By correct American spellings, I assume that you mean to spell things exactly like the French--with the letter U where it doesn't belong. Like in the word color, which sounds exactly like the word as it's pronounced--but for some reason, you insist on spelling colour which looks awfully similar to couleur if you ask me.
Which isn't surprising since the suffix -our is rooted in Old French, and the -or suffix is rooted in Latin.
I suppose if you like your language looking all French and fruity, then I guess that works for you--but it cracks me up to hear you pompous Brits performing Shakespeare in your silly accents--when Americans actually speak using the original (and some might argue, correct) pronunciations of certain words.
I know you think you're fancy speaking The Queen's English, but the English that we're speaking in America sounds far more similar to Elizabeth I (often regarded as one of your best Queens through the ages) or Shakespeare, than that snooty French nonsense you're speaking today.
Even the French on this side of the Atlantic is a truer, older form of French, because when everyone first arrived our languages forked into two distinct versions, due to the less frequent mixing back and forth. So, I'm sorry to say that your Old French spelling with an excessive number of silent U's is the linguistic equivalent of a duck billed platypus, kangaroo, or any number of ridiculous creatures that exist only in Australia.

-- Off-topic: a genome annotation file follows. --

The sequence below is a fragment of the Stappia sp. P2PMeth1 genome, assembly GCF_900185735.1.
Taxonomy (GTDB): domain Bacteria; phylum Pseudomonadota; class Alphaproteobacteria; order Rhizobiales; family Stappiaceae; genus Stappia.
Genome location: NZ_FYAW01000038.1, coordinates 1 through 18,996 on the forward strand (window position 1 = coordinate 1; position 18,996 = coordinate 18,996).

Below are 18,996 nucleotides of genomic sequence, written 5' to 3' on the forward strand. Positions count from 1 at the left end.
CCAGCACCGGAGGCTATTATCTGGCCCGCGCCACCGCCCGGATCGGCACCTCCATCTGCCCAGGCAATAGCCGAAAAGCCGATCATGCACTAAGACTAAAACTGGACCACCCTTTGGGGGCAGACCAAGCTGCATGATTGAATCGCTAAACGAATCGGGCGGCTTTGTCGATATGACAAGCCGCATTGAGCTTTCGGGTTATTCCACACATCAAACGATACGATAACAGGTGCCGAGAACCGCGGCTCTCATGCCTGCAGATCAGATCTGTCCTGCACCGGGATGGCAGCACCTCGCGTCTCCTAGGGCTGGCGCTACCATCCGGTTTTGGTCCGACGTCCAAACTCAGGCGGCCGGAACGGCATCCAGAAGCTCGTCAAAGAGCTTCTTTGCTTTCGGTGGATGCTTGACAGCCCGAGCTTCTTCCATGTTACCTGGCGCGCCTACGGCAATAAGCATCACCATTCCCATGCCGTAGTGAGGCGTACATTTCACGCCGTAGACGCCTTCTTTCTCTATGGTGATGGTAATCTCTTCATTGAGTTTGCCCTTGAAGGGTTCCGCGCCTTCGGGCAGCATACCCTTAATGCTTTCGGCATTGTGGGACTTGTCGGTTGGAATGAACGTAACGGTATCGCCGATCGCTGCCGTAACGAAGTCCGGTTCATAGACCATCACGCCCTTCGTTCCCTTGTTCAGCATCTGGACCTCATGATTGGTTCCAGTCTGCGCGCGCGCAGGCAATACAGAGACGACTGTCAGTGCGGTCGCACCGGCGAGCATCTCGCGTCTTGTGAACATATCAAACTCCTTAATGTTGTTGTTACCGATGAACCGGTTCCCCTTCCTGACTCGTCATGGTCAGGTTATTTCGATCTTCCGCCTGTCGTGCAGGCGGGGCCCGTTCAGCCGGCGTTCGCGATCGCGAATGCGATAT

I'm sure you might feel like your way is correct, because you had all those wars with France. I suppose that their close proximity has rubbed off on you, but as you can see (by checking my sources,) that you're the ones who changed things--not us. I'm sure that any number of engineering types on here can back me up on this point: as things go through various iterations, it's subtractive changes (which reduce complexity) that are far more desirable than additive changes (which increase complexity.) Unless of course you went to the Rube Goldberg School of Engineering!
I will concede on only one point, which is Zed--derived from the Old French (shocker) word Zede. In our defense, Zee is much better for rhyming with lyrics in the Alphabet song.